Editorial: Goes beyond Delhi

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Published: May 28, 2015 12:41:29 AM

Few electricity regulators are doing their job

Given how power purchase costs in the capital continue to soar and outstrip those in other parts of the country, it is not surprising the Appellate Tribunal for Electricity (Aptel) has rapped the Delhi Electricity Regulatory Commission (DERC) for not giving the 3 electricity discoms their Power Purchase Adjustment Costs (PPAC) for the third and fourth quarters of FY15. Against an all-India average of R3.49 per unit in FY15, Delhi’s electricity distribution companies (discoms) paid R5.47 for the power they purchased—the power costs were R4.84 in FY13. Which is why, while talking of the huge financial crunch faced by the discoms and the large revenue gap, the Aptel has pointed out the PPAC has to ideally be adjusted on a monthly basis. Apart from the PPAC funds, the 3 discoms maintain they are owed over R28,000 crore by Delhi’s customers till FY15. Of this, R13,658 crore has been accepted by the DERC for the period till FY13; DERC is yet to pronounce on the discoms’ claims for the period after this.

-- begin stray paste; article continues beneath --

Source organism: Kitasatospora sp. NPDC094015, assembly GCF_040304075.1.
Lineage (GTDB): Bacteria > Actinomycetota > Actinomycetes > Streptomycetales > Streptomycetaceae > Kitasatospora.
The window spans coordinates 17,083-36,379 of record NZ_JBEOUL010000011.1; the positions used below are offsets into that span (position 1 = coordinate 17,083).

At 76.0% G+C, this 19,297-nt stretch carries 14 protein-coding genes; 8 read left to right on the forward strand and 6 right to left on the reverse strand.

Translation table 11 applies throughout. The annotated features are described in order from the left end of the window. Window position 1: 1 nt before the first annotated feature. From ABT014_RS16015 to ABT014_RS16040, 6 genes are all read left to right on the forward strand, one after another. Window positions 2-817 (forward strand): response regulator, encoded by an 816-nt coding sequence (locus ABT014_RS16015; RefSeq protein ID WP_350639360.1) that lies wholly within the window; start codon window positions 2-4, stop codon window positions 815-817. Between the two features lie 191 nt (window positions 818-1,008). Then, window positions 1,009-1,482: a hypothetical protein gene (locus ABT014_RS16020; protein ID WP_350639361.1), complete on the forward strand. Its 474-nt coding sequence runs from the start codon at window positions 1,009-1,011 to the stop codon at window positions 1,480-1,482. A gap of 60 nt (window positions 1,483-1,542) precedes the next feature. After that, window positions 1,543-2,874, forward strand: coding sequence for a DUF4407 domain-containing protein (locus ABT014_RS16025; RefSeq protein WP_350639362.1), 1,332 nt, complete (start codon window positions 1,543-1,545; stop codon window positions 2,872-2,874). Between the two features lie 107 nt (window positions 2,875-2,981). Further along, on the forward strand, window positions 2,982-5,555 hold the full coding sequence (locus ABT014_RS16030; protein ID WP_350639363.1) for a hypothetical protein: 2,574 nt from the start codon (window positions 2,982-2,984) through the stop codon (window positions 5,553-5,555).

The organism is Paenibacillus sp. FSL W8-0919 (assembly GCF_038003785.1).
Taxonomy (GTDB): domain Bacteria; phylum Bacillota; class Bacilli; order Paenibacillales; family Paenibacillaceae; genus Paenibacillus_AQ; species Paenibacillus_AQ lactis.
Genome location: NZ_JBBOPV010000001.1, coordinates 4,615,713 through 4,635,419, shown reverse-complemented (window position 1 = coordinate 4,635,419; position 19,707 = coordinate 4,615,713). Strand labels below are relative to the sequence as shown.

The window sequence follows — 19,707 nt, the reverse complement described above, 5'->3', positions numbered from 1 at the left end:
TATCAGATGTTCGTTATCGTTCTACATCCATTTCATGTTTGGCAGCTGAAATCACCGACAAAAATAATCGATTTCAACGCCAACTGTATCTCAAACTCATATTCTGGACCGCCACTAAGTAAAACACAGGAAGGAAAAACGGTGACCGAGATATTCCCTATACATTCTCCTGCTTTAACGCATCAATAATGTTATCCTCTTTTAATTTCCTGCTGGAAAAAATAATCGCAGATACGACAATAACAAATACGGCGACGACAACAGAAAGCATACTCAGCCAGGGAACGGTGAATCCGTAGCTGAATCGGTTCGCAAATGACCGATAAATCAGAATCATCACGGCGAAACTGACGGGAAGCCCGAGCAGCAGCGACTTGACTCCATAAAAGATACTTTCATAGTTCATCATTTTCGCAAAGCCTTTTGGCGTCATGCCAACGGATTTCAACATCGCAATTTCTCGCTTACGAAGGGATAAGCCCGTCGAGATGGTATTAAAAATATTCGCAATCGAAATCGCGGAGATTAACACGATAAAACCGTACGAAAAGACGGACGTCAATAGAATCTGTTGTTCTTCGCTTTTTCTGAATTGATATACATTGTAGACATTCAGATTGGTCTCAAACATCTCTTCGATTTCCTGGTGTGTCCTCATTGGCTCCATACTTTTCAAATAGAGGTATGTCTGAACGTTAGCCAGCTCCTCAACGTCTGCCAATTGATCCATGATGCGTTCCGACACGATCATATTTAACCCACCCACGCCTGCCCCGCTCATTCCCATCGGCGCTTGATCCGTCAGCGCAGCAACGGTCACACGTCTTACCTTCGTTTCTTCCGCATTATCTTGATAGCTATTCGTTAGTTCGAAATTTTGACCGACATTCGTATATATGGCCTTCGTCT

Apart from the larger issue of Delhi’s regulatory assets, losses in the overall electricity system across the country are estimated to be upwards of R1 lakh crore annually—and this is despite Aptel orders that state electricity regulators have to ensure tariff orders are filed regularly and that all regulatory assets are cleared over a period of three years; in the case of Delhi, for instance, an 8% surcharge over existing power tariffs has been allowed to take care of the interest costs of servicing the regulatory assets, not repaying the principal. After an average electricity tariff hike of 14% in FY13, the year in which the states with bankrupt SEBs were looking to sign on to the centre’s financial restructuring plan and needed to show they were reforming, the hikes in FY14 were a mere 7% and an even lower 6% in the case of 22 states who hiked tariffs in FY15; and, according to a recent analysis by ICRA Research Services, the situation is even worse in FY16 where, till date, just 15 of 29 states have seen utilities filing for a hike in tariffs. While the tariff hike is 15-26% in states like Bihar and Madhya Pradesh, some perspective needs to be added—Bihar never hiked tariffs in FY15 and even after the 21% hike proposed in FY16, the tariff is R4.85 per unit as compared to the cost of R6.07. States like Tamil Nadu and Rajasthan also have huge regulatory assets—R28,200 crore and R35,300 crore, respectively. Given this, the Aptel needs to prod state electricity regulatory commissions to do their job and, if need be, initiate a suo motu review of the situation in each state.

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